Wrapping up with the sixth and seventh steeps, much of the flavours from the previous cups continued. Unfortunately the seventh had a dry effect on my mouth, but was otherwise enjoyable.

I enjoyed this more than the Qing Xiang Dong Ding oolong. But that’s because I usually prefer roasted oolongs. I intend on trying the samples using a gaiwan and later on with a teapot. If I were to short steep this tea again, I’d probably stop at six, because those were the most satisfying.

Steep parameters (Teavivre’s website suggestion):
100ml gaiwan, 7g sample, rinse and 7 steeps (15s, 15s, 20s, 30s, 40s, 60s, 80s)

Preparation
200 °F / 93 °C

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85

Tea provided by Teavivre for review

Sniffing the wet leaves after the rinse stage, I picked up on butter, spices and a sweet flavour (like corn). This scent is very noticeable and not subtle or boring in any way.

Tasting the first steep, the aroma is much more toned down than I imagined. It’s mellow, floral, and slightly sweet. None of the flavours overpower my senses, and I didn’t taste any bitterness.

From the second to seventh steeps, it held a consistent flavour.

My husband and I had very different opinions on this tea. He really enjoys non-roasted oolongs and I do not. That’s my bias, but I can still appreciate the tea (I’m just not crazy about it).

Overall, I think it’s a nice mellow oolong. Its quiet nature is enjoyable. In comparison with cheaper oolong teas, this has a good long lasting flavour that resteeps well.

Tea parameters (Teavivre’s website suggestion):
100ml gaiwan, 7g sample, rinse and 7 infusions (30s, 30s, 35s, 45s, 60s, 100s, 120s)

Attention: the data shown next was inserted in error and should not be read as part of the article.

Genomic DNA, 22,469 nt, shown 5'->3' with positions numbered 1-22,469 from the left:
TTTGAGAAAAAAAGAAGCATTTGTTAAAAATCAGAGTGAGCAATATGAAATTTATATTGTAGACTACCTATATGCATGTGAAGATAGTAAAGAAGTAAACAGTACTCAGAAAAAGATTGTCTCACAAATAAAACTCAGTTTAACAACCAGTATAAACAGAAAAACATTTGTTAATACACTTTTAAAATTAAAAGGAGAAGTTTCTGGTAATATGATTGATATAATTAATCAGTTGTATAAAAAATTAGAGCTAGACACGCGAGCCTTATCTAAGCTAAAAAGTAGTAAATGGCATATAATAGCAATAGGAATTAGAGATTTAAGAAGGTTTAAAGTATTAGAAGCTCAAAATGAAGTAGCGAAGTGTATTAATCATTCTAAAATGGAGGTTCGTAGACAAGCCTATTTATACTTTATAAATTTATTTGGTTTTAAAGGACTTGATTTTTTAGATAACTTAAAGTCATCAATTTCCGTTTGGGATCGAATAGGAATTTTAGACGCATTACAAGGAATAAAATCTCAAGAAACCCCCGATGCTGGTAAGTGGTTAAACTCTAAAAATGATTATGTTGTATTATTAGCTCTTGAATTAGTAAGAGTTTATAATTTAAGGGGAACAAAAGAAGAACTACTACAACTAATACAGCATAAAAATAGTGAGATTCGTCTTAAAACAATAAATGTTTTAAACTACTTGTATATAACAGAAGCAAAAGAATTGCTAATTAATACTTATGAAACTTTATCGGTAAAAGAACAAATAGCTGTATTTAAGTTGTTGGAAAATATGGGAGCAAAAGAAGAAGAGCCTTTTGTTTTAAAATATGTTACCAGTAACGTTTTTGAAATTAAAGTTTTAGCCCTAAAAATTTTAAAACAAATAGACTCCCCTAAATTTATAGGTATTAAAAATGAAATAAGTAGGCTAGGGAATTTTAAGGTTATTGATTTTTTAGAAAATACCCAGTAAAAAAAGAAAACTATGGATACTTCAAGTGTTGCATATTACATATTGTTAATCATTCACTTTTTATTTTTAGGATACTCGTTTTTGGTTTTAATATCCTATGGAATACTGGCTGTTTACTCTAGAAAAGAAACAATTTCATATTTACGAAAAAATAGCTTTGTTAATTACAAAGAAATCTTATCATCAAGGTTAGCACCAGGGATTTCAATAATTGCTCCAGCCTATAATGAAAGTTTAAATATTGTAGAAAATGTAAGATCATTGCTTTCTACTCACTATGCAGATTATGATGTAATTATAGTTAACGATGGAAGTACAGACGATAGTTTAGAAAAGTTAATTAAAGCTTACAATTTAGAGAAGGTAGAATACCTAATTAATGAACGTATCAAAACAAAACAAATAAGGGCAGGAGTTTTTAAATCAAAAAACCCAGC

Preparation
200 °F / 93 °C

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This came along as a sample with my order (Darjeeling 2013 sample packs).

I didn’t expect much from it, but it has a lovely warm fuzzy peach flavour to it. Overall, it has a lovely soft Darjeeling characteristic, with a smooth, creamy body.

Steep parameters:
250ml mug, 1 teaspoon

Preparation
200 °F / 93 °C 3 min, 0 sec

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Flavourful, sweet, woodsy and creamy. Not to overpowering or bitter either.

I found that with a bit too much time or leaves it’s too bold, but it’s really wonderful when I get it just right. Comparing this to the Thurbo Dj-19 I just had from CS, it’s a stronger flavour but still overall a balanced tea.

Steep parameters:
250 ml mug, 1 teaspoon

Preparation
200 °F / 93 °C 3 min, 0 sec

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This was really smooth and not sharp/bitter at all. Along with the typical notes I expect (woodsy, peppery), I never felt like the flavours overpowered my taste buds.